A robot learns to be a child

The central character of Kazuo Ishiguro’s virtuosic 2021 novel is an “Artificial Friend” with a young girl’s body.
May 2, 2022

Walking across a university campus recently, I noticed several small white plastic boxes on wheels. They scurried along sidewalks, crossing streets when traffic cleared, obviously headed somewhere. They were take-out robots, summoned by students on their smartphones to bring tacos or pizza or tandoori chicken to the residence halls. One of them approached me, blinked its lights, and waited for me to pass by. It declined to tell me where it was going.

The central character of Kazuo Ishiguro’s virtuosic 2021 novel is a robot of quite another sort. (Think of this year’s smartphone compared to a 1970s mobile phone with its bulky battery pack.) Klara is an “Artificial Friend” with a young girl’s body, able to act and speak and think for herself. As the novel opens, she is waiting hopefully for someone to choose her from the showroom where she and her AF friends are on display, though she knows she is a generation behind the newest models nearby.

Philosophers and poets have long puzzled over what it is like to experience the world as a dog or a bat or a beetle, but Ishiguro attempts something even riskier and more ambitious. The story that unfolds in Klara and the Sun is told from beginning to end from inside the mind of a—what shall we say? Robot? Automaton? Artificial person? Animatronic doll? Each is true in a sense, but none does justice to the richness and complexity of Klara’s life.

This is Ishiguro’s eighth novel and the first since his 2017 Nobel Prize. It is set in an unidentified major city, where the fabric of urban life is familiar. There are cars and buses, office buildings and parks, center-city apartments and suburban homes. But essential systems are run by computers. Although there are some wilderness refuges, the city air is fouled by emissions from the gigantic industrial devices—“Cootings Machines,” Klara calls them—scattered through the streets.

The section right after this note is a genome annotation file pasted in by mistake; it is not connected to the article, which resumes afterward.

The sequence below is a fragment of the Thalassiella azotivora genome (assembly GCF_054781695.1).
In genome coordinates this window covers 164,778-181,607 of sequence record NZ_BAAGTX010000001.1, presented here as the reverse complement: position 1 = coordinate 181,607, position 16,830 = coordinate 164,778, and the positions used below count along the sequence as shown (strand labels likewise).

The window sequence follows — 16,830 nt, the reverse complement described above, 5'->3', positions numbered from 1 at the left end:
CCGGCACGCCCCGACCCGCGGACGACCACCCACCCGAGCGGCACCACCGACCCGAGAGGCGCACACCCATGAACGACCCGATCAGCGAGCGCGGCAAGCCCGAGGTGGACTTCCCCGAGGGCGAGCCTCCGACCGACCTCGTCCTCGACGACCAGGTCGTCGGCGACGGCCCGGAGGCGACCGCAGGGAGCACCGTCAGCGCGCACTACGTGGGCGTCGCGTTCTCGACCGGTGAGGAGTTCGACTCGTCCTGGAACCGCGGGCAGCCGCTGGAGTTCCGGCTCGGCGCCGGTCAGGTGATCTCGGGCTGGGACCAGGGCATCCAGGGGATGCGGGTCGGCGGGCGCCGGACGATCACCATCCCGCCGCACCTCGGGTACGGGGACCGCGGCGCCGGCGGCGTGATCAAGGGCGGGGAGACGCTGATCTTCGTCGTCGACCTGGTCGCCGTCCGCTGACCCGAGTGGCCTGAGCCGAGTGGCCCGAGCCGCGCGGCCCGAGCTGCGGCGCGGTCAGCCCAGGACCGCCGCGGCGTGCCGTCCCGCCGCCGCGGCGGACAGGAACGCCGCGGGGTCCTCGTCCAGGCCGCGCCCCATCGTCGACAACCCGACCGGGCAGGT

The world of the novel differs profoundly from ours in its approach to childhood, education, and human relationships. Klara exists in a world where all children do their lessons from home on “oblongs,” which seem to be small wireless tablets. Josie, the 14-year-old girl who has chosen her, hosts a mandatory gathering to enhance teenagers’ socialization skills, and Klara is not surprised by the bickering and backstabbing that ensue. Whenever Josie, usually a close friend and confidant, coolly sends her away, Klara stands by and waits—for an hour or a few days, until she is needed again. We may recall Stevens, the butler who narrates Ishiguro’s most widely read novel, The Remains of the Day, always ready to assist his employer, overlooking his moral failings. But this AF seems more self-aware than was the human butler.